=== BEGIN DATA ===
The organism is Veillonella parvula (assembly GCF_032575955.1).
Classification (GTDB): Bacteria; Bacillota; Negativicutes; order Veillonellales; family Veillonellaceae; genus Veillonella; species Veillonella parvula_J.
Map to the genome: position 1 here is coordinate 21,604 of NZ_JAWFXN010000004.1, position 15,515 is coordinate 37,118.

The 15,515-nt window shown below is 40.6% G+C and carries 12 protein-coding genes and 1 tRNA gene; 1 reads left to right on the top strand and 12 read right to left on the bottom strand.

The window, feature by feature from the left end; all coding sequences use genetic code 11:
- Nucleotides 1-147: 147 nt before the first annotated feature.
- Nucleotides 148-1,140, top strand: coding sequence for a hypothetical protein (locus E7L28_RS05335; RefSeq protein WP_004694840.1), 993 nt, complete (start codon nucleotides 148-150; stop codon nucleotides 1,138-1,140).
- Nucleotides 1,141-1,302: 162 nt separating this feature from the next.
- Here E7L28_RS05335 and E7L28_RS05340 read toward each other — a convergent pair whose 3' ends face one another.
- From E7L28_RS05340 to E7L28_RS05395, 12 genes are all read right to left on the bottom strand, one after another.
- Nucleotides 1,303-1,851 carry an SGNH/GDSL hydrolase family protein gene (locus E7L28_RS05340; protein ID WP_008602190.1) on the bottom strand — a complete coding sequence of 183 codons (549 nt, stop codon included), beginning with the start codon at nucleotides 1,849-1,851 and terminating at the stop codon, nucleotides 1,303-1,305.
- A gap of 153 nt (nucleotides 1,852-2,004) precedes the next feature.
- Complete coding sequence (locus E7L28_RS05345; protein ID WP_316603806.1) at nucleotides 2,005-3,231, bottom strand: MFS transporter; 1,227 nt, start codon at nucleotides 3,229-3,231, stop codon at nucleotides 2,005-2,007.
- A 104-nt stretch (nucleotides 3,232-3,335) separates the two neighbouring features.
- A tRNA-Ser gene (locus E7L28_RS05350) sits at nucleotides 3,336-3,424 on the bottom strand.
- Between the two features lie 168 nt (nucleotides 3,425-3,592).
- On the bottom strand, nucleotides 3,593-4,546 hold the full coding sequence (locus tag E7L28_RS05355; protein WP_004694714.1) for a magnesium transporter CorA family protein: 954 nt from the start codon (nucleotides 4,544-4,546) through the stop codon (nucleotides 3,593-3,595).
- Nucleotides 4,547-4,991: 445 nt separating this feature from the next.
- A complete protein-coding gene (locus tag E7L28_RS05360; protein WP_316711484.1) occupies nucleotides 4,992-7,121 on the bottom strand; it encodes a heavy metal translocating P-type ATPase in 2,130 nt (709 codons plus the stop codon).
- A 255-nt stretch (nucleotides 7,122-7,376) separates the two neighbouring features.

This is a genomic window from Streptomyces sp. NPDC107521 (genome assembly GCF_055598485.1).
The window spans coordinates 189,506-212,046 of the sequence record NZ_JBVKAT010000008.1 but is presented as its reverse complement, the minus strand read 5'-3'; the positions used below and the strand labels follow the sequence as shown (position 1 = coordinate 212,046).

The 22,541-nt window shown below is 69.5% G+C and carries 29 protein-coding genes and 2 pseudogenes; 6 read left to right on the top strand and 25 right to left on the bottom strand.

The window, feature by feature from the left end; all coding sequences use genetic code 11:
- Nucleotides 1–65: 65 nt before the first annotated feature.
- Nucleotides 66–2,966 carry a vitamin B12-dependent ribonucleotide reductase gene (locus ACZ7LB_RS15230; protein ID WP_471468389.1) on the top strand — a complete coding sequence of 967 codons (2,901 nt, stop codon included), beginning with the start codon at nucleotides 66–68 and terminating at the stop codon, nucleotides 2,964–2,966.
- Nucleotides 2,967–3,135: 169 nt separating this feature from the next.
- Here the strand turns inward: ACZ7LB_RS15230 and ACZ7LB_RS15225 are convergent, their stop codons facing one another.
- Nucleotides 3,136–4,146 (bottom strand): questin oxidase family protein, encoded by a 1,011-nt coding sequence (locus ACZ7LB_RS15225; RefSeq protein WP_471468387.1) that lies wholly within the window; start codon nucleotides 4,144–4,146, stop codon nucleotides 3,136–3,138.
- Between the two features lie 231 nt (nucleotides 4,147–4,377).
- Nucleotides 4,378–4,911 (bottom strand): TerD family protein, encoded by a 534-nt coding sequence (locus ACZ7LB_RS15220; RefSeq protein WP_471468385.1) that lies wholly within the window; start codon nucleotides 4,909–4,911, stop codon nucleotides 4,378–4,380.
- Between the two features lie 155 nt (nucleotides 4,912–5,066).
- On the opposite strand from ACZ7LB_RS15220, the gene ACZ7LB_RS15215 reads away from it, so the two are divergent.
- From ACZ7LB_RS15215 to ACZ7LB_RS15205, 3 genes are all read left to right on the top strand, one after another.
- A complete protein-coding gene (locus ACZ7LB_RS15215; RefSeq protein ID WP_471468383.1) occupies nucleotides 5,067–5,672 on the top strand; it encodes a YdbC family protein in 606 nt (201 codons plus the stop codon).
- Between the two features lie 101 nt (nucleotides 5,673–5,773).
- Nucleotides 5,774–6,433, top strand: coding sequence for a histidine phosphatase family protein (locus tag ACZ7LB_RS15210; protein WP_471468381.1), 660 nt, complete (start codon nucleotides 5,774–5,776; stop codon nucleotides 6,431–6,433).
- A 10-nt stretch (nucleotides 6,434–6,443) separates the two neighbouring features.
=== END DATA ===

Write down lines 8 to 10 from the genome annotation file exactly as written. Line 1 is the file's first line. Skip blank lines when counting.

- Nucleotides 1,141-1,302: 162 nt separating this feature from the next.
- Here E7L28_RS05335 and E7L28_RS05340 read toward each other — a convergent pair whose 3' ends face one another.
- From E7L28_RS05340 to E7L28_RS05395, 12 genes are all read right to left on the bottom strand, one after another.